won its second Vioxx case this week when an Alabama state court jury said Friday that the pain reliever didn't cause a man's March 2001 heart attack.
Although Gary Albright claimed that the drug was responsible for his heart attack, Merck pointed out during the trial that he continued to take Vioxx until September 2004 when the company pulled it from the market.
Merck said Albright, now 58, had high blood pressure, diabetes and high cholesterol and was obese, all risk factors for heart disease.
"Unfortunately, the plaintiff was at increased risk for a heart attack regardless of whether he was taking Vioxx," said Mike Brock of the Alabama firm of Rushton Stakely Johnston & Garrett, Merck's lead attorney in the case that was tried in Birmingham.
On Dec. 13, a federal court jury in New Orleans ruled for Merck in a claim by a Tennessee man that Vioxx had caused his heart attack in 2003.
Merck withdrew Vioxx after a company-sponsored clinical trial showed that Vioxx users had a higher risk of cardiovascular problems than people taking a placebo. The company said the increased risk became statistically significant after 18 months of Vioxx use.
"All of the Vioxx cases are individual claims involving very different circumstances, so we need to consider the facts of each case on an individual basis," said Kenneth Frazier, Merck's executive vice president and general counsel, in remarks similar to those he made after the New Orleans verdict. "Heart attacks are unfortunately common in the population and caused by many different risk factors."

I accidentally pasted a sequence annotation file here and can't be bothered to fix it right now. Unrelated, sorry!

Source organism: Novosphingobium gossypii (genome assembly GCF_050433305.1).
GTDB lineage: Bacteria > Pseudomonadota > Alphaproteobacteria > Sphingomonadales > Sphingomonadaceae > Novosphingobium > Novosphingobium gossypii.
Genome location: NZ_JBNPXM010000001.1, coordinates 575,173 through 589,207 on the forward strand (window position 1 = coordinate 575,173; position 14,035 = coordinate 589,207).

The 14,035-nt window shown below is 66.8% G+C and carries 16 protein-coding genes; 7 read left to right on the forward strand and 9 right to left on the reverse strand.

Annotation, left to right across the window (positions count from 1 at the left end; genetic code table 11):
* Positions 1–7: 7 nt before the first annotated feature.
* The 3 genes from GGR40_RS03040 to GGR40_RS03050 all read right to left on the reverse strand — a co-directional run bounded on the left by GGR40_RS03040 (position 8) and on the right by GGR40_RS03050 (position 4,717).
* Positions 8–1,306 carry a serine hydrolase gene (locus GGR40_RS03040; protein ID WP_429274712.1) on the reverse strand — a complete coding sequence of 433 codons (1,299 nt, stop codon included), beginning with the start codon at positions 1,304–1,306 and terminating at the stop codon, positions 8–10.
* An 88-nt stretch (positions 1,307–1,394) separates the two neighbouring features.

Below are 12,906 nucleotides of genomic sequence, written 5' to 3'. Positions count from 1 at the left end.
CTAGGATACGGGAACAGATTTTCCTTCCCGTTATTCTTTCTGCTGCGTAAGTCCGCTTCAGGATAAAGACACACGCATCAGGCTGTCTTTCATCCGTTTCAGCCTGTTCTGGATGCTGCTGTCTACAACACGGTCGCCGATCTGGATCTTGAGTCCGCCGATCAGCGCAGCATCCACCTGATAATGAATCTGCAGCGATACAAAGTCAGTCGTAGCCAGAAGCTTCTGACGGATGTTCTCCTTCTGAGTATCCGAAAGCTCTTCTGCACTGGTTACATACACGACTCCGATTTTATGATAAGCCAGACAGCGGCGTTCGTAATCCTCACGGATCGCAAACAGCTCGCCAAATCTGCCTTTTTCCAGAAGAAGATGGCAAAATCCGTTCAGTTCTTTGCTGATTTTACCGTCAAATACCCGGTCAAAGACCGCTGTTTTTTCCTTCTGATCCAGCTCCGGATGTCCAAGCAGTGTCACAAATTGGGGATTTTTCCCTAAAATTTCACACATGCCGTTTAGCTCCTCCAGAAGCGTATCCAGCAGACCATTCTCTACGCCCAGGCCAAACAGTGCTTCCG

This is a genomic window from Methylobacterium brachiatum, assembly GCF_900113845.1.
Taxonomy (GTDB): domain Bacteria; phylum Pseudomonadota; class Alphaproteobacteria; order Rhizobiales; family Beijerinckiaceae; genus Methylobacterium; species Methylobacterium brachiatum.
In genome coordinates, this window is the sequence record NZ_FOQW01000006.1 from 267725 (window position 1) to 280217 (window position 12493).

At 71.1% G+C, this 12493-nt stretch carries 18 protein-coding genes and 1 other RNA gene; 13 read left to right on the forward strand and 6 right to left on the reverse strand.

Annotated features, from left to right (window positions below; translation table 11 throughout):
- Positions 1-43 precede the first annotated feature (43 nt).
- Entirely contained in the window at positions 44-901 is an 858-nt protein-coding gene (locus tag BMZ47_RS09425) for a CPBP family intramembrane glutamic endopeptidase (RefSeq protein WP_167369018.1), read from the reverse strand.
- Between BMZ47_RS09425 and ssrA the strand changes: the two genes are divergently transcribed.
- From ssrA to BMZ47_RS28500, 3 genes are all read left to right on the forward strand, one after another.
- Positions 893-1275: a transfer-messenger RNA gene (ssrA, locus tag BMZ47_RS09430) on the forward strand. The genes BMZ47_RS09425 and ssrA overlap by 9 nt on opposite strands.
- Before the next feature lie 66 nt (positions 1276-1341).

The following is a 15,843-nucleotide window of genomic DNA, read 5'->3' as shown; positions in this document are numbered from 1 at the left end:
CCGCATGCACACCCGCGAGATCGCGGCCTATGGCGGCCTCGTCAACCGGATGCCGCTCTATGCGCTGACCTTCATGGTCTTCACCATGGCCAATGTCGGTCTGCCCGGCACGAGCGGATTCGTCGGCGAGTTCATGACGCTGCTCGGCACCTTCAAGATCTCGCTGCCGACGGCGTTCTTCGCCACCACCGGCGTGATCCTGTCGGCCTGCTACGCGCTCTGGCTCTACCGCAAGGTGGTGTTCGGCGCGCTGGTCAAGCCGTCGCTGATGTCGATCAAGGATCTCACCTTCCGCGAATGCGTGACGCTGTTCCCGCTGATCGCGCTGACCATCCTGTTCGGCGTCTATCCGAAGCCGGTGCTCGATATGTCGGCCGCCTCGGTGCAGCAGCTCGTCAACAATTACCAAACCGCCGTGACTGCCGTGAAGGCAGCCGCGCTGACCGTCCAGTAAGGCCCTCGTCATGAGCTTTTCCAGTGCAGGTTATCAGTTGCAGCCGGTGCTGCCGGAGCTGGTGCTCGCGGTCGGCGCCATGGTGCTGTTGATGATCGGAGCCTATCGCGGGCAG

Of 18 cases scheduled for trial, Merck has won nine and lost four. Five cases were dismissed. Merck has appealed or plans to appeal the four losses. One of the Merck victories was set aside by a judge, and the case is expected to be retried.
As of Nov. 30, Merck has been named as defendant in roughly 27,200 personal injury lawsuits and in 265 class-action suits claiming personal injury or economic losses in the U.S.